Deadline for Homestead Exemption is Friday

Fri­day — and, yes, it is Fri­day the 13th — is the dead­line to ap­ply for the Homestead Ex­emp­tion.

The ex­emp­tion takes $30,000 off a prop­erty’s as­sess­ment for tax pur­poses. Own­ers who live in their homes who get the ex­emp­tion will pay taxes on the as­sessed val­ues of their prop­er­ties — minus $30,000.

If your house is worth $70,000, it will still be worth $70,000, you’ll just pay taxes on a house worth $40,000. If you have the ex­emp­tion, you save al­most $400 in taxes.

If this is all news to you, you’re not alone, but it really is time to act fast. Call 215-686-9200 to ap­ply for the ex­emp­tion over the phone. 

City staffers and loc­al of­fice­hold­ers have been get­ting out in­form­a­tion about this tax break for months, and it’s been re­por­ted in this and oth­er pa­pers for months, too. As of Aug. 30, 207,397 homeown­ers have ap­plied for the ex­emp­tion, ac­cord­ing to the OPA’s Kate Dre­her.

Coun­cil­man Bobby Hen­on (D-6th dist.) ar­ranged for 30 vo­lun­teers to go door-to-door who reached more than 1,000 homes, said his spokes­man Eric Hor­vath. Hen­on also or­gan­ized an Elec­tion Day out­reach in which com­mit­tee people gave homestead ap­plic­a­tions to voters at polling places. The coun­cil­man also ran weeks of full- and half-page news­pa­per ads, mailed post­cards to about 13,000 homeown­ers and pos­ted con­tent to Face­book and Twit­ter, Hor­vath said.

But it’s still likely that many, many eli­gible homeown­ers won’t take ad­vant­age of a pro­gram that could save them hun­dreds of dol­lars.  

It’s amaz­ing that there are people who still don’t know about the ex­emp­tion, said City Coun­cil­wo­man Maria Quinones Sanc­hez (D-7th dist.)

“I es­tim­ate that there will be thou­sands left out,” the coun­cil­wo­man said in a Sept. 5 email.    

She said her staffers along with 40 vo­lun­teers are try­ing to con­tact 19,000 own­ers in her dis­trict who have not com­pleted their ap­plic­a­tions. The coun­cil­wo­man said she also is col­lab­or­at­ing with hous­ing agen­cies to get the word out.   She has bought time on Span­ish-lan­guage TV to battle what could be a lan­guage bar­ri­er.

“Not sure what else we could have done to in­form folks,” the coun­cil­wo­man stated.

There’s an­oth­er date to keep in mind: Oct. 7.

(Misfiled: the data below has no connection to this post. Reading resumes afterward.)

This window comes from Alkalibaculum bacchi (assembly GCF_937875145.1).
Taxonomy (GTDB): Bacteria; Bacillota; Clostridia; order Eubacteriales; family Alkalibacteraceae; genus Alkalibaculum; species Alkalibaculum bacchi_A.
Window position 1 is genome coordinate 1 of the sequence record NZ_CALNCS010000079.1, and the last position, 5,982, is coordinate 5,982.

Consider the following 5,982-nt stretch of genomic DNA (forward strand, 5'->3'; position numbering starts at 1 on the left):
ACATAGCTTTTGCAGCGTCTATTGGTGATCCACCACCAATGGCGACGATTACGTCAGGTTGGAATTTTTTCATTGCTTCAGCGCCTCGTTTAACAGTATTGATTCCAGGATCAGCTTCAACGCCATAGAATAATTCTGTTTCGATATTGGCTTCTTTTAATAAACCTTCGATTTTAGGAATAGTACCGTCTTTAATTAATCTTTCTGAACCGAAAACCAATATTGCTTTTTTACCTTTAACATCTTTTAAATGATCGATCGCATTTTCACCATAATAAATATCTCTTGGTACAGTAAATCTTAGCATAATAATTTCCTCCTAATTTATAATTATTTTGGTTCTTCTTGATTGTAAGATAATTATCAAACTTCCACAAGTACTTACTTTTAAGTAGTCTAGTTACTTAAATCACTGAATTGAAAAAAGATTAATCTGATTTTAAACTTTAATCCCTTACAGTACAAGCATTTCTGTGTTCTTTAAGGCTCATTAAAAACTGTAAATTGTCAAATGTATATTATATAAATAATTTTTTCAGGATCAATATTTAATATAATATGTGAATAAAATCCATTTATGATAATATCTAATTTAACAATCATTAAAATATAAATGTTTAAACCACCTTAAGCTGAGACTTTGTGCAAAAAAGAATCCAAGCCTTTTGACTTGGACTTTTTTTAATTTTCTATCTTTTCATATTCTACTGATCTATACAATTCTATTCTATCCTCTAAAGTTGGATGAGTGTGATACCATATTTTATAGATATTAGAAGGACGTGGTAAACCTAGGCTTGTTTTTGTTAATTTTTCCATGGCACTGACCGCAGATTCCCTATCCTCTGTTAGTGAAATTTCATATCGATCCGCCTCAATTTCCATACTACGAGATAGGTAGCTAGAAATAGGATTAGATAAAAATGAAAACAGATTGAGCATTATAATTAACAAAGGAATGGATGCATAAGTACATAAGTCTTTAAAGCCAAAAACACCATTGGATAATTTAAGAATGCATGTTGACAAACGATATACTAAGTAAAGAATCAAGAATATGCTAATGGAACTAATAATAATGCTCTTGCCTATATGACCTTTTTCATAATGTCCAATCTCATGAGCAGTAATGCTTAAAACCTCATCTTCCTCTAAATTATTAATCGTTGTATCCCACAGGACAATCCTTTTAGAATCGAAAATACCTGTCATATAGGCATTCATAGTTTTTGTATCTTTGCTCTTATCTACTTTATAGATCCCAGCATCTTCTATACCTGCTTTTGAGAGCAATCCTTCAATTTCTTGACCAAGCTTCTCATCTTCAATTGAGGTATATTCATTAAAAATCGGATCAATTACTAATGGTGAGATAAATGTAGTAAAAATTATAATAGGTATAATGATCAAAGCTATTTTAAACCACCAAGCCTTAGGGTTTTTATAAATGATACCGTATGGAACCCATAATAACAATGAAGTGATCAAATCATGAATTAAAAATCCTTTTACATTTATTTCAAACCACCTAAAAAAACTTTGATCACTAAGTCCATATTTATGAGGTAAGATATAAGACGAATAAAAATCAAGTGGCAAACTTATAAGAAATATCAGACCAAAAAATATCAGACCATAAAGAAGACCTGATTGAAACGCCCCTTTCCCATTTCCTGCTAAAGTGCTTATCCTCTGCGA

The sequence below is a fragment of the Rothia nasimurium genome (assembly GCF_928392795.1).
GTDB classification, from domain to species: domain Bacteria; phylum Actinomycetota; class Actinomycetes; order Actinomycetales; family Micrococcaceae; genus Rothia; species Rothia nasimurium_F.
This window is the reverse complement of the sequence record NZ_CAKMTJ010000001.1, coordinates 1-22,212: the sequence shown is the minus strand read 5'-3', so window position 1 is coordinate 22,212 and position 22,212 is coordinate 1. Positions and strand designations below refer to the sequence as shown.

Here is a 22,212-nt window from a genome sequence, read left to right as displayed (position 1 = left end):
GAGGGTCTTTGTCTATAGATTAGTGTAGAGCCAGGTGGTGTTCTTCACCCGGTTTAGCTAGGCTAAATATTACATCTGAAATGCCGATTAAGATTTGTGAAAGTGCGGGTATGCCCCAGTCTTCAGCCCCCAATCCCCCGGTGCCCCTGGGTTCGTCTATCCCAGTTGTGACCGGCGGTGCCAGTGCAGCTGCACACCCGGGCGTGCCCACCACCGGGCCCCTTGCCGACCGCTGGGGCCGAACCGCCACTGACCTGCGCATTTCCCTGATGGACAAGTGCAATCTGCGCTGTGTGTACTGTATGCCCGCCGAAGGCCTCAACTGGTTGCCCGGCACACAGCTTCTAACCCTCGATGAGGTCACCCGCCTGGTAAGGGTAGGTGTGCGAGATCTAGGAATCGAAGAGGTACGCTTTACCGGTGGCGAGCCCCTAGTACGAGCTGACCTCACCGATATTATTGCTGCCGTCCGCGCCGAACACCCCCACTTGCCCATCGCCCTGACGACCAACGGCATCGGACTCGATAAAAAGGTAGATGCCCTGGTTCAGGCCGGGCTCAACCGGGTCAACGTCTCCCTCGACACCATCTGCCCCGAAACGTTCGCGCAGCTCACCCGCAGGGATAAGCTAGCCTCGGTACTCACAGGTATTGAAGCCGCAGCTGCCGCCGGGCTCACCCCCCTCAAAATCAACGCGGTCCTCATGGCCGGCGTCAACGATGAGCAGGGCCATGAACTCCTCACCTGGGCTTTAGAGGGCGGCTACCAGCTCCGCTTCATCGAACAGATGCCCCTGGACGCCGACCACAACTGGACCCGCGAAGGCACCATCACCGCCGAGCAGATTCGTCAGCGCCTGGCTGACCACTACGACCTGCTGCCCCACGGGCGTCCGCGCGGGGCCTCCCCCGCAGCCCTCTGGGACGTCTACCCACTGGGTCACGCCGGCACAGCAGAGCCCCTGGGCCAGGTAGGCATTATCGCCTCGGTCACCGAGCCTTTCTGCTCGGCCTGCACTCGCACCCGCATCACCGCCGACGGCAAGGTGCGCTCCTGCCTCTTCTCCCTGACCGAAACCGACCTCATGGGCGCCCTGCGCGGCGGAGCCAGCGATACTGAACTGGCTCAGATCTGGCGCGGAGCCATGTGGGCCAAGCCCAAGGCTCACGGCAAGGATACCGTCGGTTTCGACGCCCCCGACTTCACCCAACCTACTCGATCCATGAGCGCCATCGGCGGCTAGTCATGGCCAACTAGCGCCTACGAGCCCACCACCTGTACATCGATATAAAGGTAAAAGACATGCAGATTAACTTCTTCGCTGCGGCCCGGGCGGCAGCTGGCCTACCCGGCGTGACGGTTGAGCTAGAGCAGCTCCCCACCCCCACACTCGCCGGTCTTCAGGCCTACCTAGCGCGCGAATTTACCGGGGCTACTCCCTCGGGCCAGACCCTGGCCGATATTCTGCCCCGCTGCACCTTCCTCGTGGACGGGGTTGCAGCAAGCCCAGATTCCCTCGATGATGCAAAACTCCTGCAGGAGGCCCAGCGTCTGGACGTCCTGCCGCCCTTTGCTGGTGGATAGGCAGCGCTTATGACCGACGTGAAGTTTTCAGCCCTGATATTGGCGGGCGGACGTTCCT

That’s the dead­line for prop­erty own­ers to ap­peal their new real es­tate as­sess­ments with the Board of Re­vi­sion of Taxes. In the spring, the city sent out 100 per­cent mar­ket value as­sess­ments to Phil­adelphia prop­erty own­ers. Part of this Ac­tu­al Value Ini­ti­at­ive was to al­low own­ers who didn’t like the new as­sess­ments to ask the Of­fice of Prop­erty As­sess­ment for a re­view. That’s a step that’s new this year, and OPA got al­most 50,000 re­quests for re­views.

The OPA is in the pro­cess of com­plet­ing these re­views and should be fin­ished by the end of this month. The re­views “are be­ing pro­cessed at a steady pace, with some re­quir­ing ad­di­tion­al re­search and, oc­ca­sion­ally, an in­teri­or in­spec­tion,” said the OPA’s deputy chief as­sess­ment of­ficer, Mi­chael Piper.

More than 25,000 re­view de­cision no­tices have been mailed, Piper stated in a Sept. 6 email. The over­whelm­ing ma­jor­ity of those no­tices, he said, are deni­als.

Any­one who doesn’t like what he or she hears from OPA can take the nor­mal route, which is to ap­peal to the BRT. An own­er who doesn’t ex­pect good news from the OPA should start the ap­peal pro­cess now, be­fore hear­ing from OPA.

Thou­sands could file ap­peals with the BRT, but, as of last week, not even 700 had, ac­cord­ing to the board’s ex­ec­ut­ive dir­ect­or, Carla Pa­gan.

And, yes, Pa­gan said, “That is low.”

Most of the ap­peals are ex­pec­ted to come in between Oct. 1 and 7, she said in a Sept. 5 email.

“The nature of ap­peal fil­ing is ‘last minute,’ ” she said. ••

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